By Akerele Christabel 11:37 am PST

At the center of our galaxy is a massive, never-ending void of black nothingness that scientists have tried to understand more fully over the last decades. Yet our lack of complete comprehension has not prevented this scientific phenomenon from being portrayed in many sci-fi movies, cartoons, and sitcoms. NASA even happens to have a kid’s section for it on their website. This phenomenon is Black Holes.

While Black Holes are  very interesting topic, they can be difficult to imagine properly. One suggestion for being able to better conceptualize this mysterious topic is seeking out videos on YouTube, which can help to bring this scientific to life.

What Are Black Holes?

Described as one of the most fascinating and the most mysterious entities in the universe, National Geographic defines black holes as a “region in space where the force of gravity is so strong, not even light, the fastest known entity in our universe can escape.”

Black holes originate  from Stars. A star holds an astonishingly massive amount of energy, produced mostly by hydrogen atoms. Usually, stars are maintained in the Universe by a proper balance between the force generated at the core of the star by these hydrogen atoms with the force of gravity outside the star.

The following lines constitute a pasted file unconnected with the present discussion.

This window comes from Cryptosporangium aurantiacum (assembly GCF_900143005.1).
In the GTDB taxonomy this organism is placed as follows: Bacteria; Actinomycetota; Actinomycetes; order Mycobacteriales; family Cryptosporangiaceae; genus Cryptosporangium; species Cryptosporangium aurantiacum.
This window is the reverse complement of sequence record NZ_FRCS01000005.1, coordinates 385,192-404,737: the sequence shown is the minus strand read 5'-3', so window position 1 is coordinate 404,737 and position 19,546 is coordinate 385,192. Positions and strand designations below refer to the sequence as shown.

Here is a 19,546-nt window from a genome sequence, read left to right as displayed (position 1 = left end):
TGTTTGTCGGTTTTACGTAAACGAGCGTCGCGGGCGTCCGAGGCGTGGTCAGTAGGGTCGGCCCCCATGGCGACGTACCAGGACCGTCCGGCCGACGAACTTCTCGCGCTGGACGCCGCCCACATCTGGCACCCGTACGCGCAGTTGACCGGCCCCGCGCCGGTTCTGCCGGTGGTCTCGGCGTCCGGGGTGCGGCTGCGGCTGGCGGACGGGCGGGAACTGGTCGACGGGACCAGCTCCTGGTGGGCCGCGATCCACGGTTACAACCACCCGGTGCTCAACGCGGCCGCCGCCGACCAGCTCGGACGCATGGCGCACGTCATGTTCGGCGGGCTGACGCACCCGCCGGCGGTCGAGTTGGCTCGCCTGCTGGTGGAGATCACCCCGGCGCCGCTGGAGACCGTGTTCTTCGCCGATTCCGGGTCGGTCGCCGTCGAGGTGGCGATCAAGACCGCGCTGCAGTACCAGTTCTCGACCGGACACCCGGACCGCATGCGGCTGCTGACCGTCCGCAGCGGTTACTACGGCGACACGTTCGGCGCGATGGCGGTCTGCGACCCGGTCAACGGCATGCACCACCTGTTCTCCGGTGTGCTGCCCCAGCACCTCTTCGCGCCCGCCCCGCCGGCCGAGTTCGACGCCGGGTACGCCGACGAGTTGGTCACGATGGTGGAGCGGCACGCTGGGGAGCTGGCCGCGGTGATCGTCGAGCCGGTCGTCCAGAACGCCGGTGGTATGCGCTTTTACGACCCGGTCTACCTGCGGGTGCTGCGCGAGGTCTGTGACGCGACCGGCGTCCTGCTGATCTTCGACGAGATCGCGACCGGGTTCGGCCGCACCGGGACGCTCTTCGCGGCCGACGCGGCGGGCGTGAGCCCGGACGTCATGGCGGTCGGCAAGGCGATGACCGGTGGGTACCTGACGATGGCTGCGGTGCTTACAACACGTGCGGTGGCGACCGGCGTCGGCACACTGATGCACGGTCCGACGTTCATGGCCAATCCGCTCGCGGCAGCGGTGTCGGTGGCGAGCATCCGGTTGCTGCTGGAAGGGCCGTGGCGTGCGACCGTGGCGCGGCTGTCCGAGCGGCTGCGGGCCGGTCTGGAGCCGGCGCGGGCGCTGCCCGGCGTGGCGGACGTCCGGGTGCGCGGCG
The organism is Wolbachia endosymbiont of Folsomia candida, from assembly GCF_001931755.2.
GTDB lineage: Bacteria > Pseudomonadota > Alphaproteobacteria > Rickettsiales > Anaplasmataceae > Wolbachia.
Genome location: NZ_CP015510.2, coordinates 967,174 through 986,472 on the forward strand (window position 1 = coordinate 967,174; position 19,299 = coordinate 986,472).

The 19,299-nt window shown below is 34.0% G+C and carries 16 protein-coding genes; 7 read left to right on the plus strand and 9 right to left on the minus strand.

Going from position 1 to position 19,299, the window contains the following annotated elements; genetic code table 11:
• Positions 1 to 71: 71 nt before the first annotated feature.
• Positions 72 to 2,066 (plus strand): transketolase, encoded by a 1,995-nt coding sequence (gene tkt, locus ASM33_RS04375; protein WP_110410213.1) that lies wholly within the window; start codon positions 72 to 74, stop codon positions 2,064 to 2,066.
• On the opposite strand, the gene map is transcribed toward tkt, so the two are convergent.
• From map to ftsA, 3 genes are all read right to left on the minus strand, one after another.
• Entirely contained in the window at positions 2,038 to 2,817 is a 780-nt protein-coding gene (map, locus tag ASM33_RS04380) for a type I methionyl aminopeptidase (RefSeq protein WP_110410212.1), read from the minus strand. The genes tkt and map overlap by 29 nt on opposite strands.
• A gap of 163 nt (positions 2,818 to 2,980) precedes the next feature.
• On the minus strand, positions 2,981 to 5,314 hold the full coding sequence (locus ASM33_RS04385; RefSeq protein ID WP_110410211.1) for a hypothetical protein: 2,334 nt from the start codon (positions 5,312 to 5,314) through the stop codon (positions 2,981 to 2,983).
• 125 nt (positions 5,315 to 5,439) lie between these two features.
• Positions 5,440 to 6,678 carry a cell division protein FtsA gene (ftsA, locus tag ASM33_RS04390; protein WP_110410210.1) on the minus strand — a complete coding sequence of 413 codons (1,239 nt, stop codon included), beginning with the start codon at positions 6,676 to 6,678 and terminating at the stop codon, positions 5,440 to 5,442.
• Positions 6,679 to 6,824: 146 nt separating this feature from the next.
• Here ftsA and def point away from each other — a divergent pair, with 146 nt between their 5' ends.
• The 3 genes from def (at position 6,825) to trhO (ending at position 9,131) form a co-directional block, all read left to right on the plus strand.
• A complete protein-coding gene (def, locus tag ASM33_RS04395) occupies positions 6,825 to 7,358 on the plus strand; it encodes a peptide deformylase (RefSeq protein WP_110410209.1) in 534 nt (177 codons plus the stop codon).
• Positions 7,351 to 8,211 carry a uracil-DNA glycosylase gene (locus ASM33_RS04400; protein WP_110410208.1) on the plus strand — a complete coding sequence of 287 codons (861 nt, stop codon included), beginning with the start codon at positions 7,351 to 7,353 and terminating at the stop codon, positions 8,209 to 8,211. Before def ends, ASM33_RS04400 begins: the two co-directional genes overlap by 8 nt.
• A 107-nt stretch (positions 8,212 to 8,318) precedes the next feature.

However, if the hydrogen atoms inside the star begin to fuse, they produce heat, radiation and heavier elements like helium. This causes the internal force to reduce, and the star begins to collapse inwards due to the pressure of gravity. This process continues to the point where the gravitational force becomes so great that the star implodes and collapses into itself, thus creating a black hole.

The concept of Black Holes was first postulated by Albert Einstein in 1916. Later, Karl Schwarzschild, a German Physicist made further progress in 1916 by providing mathematical proof that any mass could be made to become a black hole if it is compressed tightly enough. However, it was not until 1971 that these theories were confirmed, when astronomers came across Constellation Cygnus x1, the first black hole to be discovered by man.

It is important to note that black holes cannot be seen. This is because they are literally “too black”. Black holes do not emit light, rather , they suck light into the hole. How, then, do scientists discover and monitor them?

There are two ways that this is accomplished: